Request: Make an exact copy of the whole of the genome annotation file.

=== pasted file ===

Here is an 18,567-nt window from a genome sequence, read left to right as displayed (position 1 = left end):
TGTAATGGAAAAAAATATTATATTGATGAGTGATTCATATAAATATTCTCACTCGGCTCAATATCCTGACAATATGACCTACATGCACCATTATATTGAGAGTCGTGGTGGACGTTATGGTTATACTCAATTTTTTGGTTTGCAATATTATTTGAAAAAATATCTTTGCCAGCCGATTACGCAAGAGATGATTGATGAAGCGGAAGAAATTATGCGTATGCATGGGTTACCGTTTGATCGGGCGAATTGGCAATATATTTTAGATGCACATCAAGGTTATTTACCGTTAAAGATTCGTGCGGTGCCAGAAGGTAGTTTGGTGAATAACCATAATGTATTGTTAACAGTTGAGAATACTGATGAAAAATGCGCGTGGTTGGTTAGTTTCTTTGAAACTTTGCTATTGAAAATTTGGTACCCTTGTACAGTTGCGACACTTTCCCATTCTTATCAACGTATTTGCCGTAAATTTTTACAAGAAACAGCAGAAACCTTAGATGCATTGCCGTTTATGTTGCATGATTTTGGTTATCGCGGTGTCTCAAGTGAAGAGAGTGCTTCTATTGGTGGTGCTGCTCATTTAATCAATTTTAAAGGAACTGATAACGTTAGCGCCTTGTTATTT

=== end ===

Here is an 18,567-nt window from a genome sequence, read left to right as displayed (position 1 = left end):
TGTAATGGAAAAAAATATTATATTGATGAGTGATTCATATAAATATTCTCACTCGGCTCAATATCCTGACAATATGACCTACATGCACCATTATATTGAGAGTCGTGGTGGACGTTATGGTTATACTCAATTTTTTGGTTTGCAATATTATTTGAAAAAATATCTTTGCCAGCCGATTACGCAAGAGATGATTGATGAAGCGGAAGAAATTATGCGTATGCATGGGTTACCGTTTGATCGGGCGAATTGGCAATATATTTTAGATGCACATCAAGGTTATTTACCGTTAAAGATTCGTGCGGTGCCAGAAGGTAGTTTGGTGAATAACCATAATGTATTGTTAACAGTTGAGAATACTGATGAAAAATGCGCGTGGTTGGTTAGTTTCTTTGAAACTTTGCTATTGAAAATTTGGTACCCTTGTACAGTTGCGACACTTTCCCATTCTTATCAACGTATTTGCCGTAAATTTTTACAAGAAACAGCAGAAACCTTAGATGCATTGCCGTTTATGTTGCATGATTTTGGTTATCGCGGTGTCTCAAGTGAAGAGAGTGCTTCTATTGGTGGTGCTGCTCATTTAATCAATTTTAAAGGAACTGATAACGTTAGCGCCTTGTTATTT